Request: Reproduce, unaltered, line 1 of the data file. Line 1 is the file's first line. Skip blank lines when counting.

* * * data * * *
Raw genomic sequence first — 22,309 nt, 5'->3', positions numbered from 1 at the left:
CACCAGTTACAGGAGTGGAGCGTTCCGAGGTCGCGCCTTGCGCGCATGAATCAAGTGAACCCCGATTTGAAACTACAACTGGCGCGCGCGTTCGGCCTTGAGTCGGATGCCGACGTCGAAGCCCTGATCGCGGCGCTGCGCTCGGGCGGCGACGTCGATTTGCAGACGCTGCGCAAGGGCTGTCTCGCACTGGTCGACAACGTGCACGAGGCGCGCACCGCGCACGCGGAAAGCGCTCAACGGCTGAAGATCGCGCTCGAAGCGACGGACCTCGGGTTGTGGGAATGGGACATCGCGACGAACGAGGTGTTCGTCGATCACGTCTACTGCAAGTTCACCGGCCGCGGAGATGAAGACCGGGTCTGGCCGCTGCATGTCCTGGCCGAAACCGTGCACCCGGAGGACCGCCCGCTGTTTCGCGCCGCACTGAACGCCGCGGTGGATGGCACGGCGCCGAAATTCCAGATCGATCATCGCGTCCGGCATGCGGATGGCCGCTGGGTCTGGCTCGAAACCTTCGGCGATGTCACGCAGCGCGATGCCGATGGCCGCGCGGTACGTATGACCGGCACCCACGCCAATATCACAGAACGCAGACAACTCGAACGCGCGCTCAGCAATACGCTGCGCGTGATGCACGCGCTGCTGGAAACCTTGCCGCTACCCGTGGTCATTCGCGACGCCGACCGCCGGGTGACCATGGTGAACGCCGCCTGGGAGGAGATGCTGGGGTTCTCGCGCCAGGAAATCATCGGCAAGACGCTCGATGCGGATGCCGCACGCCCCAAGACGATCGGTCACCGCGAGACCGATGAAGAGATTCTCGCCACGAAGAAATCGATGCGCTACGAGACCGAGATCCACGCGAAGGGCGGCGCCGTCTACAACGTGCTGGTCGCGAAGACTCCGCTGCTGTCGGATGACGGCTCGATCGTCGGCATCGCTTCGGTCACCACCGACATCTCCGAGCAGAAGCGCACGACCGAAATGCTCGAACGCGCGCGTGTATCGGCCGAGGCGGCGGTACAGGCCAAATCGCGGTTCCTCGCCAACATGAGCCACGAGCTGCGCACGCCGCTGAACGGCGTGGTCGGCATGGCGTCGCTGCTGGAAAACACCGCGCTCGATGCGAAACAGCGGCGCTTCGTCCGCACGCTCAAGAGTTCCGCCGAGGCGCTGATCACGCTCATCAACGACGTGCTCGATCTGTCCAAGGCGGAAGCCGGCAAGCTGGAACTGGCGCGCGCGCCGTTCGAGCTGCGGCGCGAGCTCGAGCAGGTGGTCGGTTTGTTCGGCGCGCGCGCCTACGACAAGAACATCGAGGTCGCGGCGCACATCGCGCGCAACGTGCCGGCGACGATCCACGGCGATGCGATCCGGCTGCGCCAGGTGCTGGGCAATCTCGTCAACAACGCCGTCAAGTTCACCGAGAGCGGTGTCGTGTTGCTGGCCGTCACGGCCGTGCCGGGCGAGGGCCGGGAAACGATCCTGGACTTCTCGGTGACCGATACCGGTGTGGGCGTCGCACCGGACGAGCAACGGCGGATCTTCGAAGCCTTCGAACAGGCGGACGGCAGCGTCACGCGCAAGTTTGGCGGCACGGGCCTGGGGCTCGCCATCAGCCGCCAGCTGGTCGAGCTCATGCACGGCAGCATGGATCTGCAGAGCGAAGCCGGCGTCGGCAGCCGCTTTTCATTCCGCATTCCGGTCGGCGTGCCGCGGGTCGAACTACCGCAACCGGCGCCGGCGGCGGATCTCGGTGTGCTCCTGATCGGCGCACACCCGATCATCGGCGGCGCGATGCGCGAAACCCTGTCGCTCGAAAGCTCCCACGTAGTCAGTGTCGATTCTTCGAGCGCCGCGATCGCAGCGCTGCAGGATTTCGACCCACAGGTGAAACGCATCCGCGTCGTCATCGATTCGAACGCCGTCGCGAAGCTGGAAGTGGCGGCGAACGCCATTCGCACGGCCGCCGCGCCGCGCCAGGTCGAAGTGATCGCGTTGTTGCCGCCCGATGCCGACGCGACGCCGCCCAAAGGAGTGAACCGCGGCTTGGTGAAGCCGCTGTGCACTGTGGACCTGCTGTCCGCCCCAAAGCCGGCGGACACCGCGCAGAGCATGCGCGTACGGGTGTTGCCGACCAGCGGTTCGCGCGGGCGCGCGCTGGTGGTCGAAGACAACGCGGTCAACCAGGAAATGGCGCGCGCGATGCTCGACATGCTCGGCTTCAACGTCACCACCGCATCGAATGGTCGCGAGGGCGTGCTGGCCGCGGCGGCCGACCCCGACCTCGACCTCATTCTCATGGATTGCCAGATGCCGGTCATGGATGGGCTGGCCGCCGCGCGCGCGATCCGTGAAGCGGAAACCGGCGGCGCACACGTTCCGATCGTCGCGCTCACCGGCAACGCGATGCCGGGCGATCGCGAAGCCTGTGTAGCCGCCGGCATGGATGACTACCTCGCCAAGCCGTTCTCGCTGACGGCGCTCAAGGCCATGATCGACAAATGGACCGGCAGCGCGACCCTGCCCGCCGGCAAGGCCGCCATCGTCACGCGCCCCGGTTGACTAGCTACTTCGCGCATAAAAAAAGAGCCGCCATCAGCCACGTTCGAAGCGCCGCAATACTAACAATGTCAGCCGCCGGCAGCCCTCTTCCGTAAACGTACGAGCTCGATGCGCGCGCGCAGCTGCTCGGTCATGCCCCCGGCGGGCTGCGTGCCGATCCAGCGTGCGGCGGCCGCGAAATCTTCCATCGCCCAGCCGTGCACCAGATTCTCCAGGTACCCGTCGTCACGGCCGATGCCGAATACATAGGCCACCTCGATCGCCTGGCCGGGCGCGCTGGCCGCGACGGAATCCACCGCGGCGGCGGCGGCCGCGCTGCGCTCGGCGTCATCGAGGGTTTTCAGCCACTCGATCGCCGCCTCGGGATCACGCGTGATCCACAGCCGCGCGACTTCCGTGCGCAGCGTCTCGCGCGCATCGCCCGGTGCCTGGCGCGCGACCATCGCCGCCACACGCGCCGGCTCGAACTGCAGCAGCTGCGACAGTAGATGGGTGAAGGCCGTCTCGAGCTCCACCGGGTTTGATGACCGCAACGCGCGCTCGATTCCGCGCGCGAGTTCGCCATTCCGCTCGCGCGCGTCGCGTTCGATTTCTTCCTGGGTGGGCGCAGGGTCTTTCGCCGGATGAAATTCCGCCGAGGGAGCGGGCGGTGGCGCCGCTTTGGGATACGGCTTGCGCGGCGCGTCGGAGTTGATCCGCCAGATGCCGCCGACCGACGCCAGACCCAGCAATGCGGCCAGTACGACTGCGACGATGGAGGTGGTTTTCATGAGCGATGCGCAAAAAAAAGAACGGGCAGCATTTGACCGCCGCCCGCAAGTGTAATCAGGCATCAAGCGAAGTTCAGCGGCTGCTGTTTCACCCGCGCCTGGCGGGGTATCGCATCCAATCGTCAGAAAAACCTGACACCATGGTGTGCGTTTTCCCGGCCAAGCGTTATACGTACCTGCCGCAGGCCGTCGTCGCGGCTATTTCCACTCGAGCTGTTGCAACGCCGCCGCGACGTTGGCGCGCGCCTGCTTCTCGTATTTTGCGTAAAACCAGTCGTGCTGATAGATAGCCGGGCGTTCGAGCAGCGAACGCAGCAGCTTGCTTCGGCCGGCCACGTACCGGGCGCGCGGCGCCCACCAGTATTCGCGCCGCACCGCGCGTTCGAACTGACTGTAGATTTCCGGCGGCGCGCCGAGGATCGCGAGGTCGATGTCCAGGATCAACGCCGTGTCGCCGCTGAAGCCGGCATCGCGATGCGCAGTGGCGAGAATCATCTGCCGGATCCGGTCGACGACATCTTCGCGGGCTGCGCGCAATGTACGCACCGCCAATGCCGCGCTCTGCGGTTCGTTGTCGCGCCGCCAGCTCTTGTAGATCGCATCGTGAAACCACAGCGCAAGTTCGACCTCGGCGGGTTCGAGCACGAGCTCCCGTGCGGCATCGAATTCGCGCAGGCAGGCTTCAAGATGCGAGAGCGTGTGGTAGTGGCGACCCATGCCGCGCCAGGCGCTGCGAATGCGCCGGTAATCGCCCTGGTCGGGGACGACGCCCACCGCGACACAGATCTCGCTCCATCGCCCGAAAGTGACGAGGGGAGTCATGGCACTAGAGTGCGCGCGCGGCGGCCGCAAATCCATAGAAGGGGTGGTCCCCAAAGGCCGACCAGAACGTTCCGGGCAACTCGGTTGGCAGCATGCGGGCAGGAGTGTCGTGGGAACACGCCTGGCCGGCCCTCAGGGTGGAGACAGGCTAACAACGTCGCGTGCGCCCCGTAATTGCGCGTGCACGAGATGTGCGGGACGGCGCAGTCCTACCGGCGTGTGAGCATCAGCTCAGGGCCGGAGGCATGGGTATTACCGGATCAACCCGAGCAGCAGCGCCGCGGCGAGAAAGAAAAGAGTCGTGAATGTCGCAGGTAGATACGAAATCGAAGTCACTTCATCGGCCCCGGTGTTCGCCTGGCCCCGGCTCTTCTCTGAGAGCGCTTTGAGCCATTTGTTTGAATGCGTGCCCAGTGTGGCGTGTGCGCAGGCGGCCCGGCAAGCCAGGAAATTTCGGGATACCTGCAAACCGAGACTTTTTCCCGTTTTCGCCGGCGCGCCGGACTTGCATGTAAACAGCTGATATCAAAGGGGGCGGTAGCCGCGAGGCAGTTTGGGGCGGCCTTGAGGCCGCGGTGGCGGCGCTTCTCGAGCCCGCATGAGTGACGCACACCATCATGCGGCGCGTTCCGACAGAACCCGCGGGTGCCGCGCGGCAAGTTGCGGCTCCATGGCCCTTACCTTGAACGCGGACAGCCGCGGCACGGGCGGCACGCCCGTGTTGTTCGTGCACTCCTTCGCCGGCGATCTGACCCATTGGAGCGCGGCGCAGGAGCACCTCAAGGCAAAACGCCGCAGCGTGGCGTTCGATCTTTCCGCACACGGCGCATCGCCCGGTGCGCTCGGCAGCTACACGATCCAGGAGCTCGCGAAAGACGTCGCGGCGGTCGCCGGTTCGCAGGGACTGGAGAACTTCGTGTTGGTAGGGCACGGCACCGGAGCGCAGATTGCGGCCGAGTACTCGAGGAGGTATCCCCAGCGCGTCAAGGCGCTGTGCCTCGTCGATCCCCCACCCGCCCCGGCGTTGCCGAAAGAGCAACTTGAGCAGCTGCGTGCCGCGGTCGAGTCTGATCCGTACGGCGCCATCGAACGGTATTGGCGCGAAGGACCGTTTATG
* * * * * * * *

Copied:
Raw genomic sequence first — 22,309 nt, 5'->3', positions numbered from 1 at the left: